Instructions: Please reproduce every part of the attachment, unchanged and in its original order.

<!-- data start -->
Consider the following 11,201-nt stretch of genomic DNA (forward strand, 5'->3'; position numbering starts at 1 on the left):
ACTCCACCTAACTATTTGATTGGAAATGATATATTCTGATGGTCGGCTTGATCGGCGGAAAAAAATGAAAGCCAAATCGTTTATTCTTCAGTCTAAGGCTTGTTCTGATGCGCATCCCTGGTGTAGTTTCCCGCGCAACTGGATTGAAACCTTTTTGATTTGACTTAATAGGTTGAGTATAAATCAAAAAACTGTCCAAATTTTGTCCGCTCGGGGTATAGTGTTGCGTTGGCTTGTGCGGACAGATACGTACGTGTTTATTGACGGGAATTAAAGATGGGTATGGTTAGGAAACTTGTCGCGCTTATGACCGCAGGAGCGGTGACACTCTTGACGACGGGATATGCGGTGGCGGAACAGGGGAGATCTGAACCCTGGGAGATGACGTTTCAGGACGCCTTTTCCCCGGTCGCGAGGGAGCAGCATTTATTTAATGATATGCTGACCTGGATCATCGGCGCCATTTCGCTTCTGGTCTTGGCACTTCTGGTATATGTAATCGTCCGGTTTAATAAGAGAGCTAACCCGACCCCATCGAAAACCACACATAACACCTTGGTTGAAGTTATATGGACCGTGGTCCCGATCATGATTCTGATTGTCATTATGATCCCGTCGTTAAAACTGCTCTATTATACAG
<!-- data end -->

Consider the following 11,201-nt stretch of genomic DNA (forward strand, 5'->3'; position numbering starts at 1 on the left):
ACTCCACCTAACTATTTGATTGGAAATGATATATTCTGATGGTCGGCTTGATCGGCGGAAAAAAATGAAAGCCAAATCGTTTATTCTTCAGTCTAAGGCTTGTTCTGATGCGCATCCCTGGTGTAGTTTCCCGCGCAACTGGATTGAAACCTTTTTGATTTGACTTAATAGGTTGAGTATAAATCAAAAAACTGTCCAAATTTTGTCCGCTCGGGGTATAGTGTTGCGTTGGCTTGTGCGGACAGATACGTACGTGTTTATTGACGGGAATTAAAGATGGGTATGGTTAGGAAACTTGTCGCGCTTATGACCGCAGGAGCGGTGACACTCTTGACGACGGGATATGCGGTGGCGGAACAGGGGAGATCTGAACCCTGGGAGATGACGTTTCAGGACGCCTTTTCCCCGGTCGCGAGGGAGCAGCATTTATTTAATGATATGCTGACCTGGATCATCGGCGCCATTTCGCTTCTGGTCTTGGCACTTCTGGTATATGTAATCGTCCGGTTTAATAAGAGAGCTAACCCGACCCCATCGAAAACCACACATAACACCTTGGTTGAAGTTATATGGACCGTGGTCCCGATCATGATTCTGATTGTCATTATGATCCCGTCGTTAAAACTGCTCTATTATACAG